Text: Robert D. Hume, “Levy on the Gothic Novel,” Poe Studies, December 1971, vol. IV, no. 2, pp. 4:58-59


[page 58, column 1:]

Levy on the Gothic Novel

Maurice Levy. Le Roman “gothique” angleis 1764-1824. Toulouse: Publications de faculte des lettres et sciences humaines, 1968. Serie A, Tome 9. 750 pp. 90,00 F ($16.33). 

With the publication of this massive seven hundred and fifty page study, we finally have available for the first time a full treatment of the Gothic novel which can be recommended without serious reservation. Perhaps we can even hope that some enterprising publisher will venture a translation. Happily though, the book is written in a clear, crisp style which makes it easy reading, and even those whose French is pretty lame will appreciate Levy’s lucidity and dry wit.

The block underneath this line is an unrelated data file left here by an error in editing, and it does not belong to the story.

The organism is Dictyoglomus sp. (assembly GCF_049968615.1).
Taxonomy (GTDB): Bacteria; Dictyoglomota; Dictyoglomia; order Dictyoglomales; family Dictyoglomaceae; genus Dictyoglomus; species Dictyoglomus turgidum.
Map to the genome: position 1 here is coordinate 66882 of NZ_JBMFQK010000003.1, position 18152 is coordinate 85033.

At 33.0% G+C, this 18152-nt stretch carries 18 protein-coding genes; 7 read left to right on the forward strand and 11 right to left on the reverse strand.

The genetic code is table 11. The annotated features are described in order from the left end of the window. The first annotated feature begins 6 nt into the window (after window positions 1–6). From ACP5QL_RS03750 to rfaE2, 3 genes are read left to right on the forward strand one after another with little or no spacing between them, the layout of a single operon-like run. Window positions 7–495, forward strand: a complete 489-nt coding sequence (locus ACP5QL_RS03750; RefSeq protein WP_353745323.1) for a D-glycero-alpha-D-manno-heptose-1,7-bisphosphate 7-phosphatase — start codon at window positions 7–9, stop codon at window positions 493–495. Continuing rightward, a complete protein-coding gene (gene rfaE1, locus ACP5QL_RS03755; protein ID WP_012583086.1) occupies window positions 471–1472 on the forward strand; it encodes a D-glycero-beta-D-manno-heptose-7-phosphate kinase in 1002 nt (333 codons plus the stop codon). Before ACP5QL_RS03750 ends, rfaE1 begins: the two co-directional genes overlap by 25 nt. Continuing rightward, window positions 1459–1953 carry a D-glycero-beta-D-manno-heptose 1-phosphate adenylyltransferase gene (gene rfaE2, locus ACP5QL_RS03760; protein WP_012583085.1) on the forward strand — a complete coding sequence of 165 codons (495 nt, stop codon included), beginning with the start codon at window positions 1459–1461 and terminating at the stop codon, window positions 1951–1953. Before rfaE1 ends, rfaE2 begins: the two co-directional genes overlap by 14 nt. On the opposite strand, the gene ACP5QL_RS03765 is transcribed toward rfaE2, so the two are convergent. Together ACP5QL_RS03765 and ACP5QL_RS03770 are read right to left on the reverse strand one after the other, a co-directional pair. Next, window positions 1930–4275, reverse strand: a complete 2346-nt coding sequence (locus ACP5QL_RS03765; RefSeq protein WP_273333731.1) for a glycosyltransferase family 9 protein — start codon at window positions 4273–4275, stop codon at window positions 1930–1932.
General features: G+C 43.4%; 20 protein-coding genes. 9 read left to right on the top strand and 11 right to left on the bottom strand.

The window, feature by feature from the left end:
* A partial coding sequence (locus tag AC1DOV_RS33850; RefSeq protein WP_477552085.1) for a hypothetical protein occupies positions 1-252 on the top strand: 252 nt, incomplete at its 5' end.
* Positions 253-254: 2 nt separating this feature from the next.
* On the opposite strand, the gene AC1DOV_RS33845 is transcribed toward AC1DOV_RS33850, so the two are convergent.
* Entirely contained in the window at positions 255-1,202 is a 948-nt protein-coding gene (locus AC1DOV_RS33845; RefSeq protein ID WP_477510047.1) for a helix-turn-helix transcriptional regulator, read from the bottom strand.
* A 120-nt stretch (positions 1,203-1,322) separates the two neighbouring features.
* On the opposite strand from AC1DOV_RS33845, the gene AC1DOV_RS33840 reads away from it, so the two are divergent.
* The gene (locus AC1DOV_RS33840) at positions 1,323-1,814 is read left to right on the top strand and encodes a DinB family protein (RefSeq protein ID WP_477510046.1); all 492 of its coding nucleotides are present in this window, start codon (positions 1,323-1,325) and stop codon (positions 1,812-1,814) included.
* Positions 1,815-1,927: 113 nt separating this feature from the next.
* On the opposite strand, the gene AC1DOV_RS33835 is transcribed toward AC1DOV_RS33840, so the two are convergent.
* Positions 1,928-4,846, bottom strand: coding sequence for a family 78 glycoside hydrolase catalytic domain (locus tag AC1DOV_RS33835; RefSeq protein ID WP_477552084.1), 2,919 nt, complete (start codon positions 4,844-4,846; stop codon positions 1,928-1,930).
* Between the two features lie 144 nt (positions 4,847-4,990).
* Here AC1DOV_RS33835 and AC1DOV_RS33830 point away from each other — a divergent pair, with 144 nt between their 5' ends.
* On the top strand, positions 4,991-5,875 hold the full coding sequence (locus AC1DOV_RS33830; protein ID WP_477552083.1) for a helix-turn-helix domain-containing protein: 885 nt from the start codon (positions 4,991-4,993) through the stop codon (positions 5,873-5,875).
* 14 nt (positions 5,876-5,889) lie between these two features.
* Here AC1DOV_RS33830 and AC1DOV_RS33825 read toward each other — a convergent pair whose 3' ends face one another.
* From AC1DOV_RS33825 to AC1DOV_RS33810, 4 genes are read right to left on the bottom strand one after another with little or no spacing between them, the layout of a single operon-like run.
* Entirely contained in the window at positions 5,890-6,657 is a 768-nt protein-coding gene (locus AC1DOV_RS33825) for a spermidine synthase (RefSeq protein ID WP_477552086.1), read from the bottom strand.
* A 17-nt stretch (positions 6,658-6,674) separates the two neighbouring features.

Heretofore, no book on this subject has really done the job. Eino Railo’s The Haunted Castle (1927) contains much of value, but is disorganized, repetitive, unindexed, and critically erratic: Railo saw the Gothic in terms of “Romantic elements,” not as a powerful form in its own right. Montague Summers’ The Gothic Quest (1938) is packed with valuable observations, but is more descriptive than interpretive. Worse, it covers only half the ground, since Summers never completed his projected second volume. D. P. Varma’s The Gothic Flame (1957), until now the most readable general account, is slightly marred by purple prose, uneven coverage, and some vagueness about the affective import of different sorts of Gothic novels. (This last problem has been taken up in two recent essays, F. R. Hart’s fine “The Experience of Character in the English Gothic Novel,” English Institute Essays, 1968, and my “Gothic versus Romantic,” PMLA, 1969.) Useful tangential discussions appear in Mario Praz’s The Romantic Agony (good on thematic patterns) and J. M. S. Tompkins’ The Popular Novel in England (especially helpful on the “market” Gothics), but Levy’s book almost has its field to itself, and anyone seriously interested in the [column 2:] subject must read it.